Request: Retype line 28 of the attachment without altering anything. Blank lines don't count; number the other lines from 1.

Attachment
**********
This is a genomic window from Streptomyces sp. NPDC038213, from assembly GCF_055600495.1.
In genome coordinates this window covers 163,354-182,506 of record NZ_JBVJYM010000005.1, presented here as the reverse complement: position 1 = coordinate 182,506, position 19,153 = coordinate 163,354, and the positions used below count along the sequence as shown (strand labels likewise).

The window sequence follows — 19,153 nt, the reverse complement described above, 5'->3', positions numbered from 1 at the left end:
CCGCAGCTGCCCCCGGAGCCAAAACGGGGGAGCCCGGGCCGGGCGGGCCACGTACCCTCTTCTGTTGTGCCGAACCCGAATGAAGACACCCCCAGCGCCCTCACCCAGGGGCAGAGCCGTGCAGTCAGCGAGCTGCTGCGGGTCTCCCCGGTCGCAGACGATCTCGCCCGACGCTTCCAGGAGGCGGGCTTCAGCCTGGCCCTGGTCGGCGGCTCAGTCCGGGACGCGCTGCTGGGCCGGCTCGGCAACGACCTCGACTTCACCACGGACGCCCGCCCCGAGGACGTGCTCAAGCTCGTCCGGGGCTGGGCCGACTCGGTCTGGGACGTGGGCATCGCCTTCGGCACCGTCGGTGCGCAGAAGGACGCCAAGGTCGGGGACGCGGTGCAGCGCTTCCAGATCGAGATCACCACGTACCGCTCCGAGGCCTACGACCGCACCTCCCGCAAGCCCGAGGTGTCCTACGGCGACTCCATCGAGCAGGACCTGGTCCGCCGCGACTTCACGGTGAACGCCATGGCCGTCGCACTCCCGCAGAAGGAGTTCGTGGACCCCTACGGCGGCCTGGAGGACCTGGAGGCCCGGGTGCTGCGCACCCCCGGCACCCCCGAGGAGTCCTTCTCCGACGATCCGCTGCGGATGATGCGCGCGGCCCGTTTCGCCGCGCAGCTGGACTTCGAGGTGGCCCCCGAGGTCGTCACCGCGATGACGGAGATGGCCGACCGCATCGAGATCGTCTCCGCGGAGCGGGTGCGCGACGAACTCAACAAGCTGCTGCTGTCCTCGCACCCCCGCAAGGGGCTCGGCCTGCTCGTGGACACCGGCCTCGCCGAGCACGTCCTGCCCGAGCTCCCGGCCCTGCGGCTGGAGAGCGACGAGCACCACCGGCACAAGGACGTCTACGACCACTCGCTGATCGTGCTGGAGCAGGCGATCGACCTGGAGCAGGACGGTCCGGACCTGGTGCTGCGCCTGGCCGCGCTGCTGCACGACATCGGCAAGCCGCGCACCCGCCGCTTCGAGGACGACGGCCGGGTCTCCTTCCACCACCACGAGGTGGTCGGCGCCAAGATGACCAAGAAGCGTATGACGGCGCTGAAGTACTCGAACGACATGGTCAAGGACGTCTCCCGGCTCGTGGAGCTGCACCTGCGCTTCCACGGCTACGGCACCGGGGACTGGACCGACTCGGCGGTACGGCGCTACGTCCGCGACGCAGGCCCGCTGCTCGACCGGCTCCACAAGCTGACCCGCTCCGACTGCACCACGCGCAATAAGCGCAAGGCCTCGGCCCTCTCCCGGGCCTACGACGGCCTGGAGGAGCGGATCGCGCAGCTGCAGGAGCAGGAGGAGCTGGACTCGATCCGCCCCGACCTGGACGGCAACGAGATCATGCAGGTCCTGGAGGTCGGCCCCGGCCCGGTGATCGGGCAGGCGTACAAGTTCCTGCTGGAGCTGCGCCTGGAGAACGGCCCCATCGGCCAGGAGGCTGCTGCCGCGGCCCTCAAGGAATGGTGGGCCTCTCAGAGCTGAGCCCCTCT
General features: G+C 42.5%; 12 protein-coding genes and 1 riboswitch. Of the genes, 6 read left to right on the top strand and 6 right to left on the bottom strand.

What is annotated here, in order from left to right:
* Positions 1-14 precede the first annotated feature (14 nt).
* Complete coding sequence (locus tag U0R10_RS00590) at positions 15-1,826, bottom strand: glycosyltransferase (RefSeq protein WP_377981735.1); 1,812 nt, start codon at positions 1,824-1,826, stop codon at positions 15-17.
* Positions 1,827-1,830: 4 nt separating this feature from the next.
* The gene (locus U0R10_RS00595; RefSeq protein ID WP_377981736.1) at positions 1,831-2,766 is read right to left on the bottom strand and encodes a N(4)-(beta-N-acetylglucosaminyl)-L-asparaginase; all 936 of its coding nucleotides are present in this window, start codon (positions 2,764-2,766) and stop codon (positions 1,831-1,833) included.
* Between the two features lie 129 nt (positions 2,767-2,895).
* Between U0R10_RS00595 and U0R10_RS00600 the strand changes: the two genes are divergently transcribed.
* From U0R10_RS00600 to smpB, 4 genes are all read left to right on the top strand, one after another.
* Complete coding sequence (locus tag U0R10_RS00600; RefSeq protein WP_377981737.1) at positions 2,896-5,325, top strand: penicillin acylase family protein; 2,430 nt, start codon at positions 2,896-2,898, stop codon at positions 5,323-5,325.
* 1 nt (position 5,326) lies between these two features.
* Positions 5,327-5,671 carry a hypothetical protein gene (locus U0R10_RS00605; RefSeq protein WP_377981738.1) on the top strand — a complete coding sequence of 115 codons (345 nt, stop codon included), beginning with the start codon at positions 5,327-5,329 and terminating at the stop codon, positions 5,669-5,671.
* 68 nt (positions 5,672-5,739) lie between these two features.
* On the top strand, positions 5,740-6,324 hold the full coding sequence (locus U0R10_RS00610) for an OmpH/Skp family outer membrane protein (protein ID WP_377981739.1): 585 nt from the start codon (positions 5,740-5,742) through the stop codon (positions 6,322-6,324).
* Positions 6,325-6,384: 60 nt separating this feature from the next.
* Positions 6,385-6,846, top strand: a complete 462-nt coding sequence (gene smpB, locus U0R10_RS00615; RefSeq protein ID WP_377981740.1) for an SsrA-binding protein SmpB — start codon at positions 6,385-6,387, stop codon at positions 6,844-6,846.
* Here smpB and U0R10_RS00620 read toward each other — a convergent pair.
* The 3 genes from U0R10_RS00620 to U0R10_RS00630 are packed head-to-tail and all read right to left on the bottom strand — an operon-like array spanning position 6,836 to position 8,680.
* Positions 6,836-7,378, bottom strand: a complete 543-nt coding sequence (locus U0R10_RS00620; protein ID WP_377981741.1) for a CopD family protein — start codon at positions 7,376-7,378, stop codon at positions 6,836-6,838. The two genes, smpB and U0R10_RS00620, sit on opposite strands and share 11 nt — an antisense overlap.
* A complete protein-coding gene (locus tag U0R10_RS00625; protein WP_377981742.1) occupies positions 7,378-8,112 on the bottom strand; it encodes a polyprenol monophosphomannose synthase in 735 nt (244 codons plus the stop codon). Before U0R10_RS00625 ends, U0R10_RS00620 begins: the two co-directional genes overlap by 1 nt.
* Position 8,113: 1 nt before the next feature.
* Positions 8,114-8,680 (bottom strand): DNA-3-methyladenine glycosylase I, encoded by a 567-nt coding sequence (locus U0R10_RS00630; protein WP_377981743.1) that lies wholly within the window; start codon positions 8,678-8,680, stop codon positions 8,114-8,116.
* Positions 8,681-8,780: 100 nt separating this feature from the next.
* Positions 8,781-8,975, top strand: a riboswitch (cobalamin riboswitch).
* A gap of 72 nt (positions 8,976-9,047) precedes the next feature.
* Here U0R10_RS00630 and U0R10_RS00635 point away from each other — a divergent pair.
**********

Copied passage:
* Positions 8,781-8,975, top strand: a riboswitch (cobalamin riboswitch).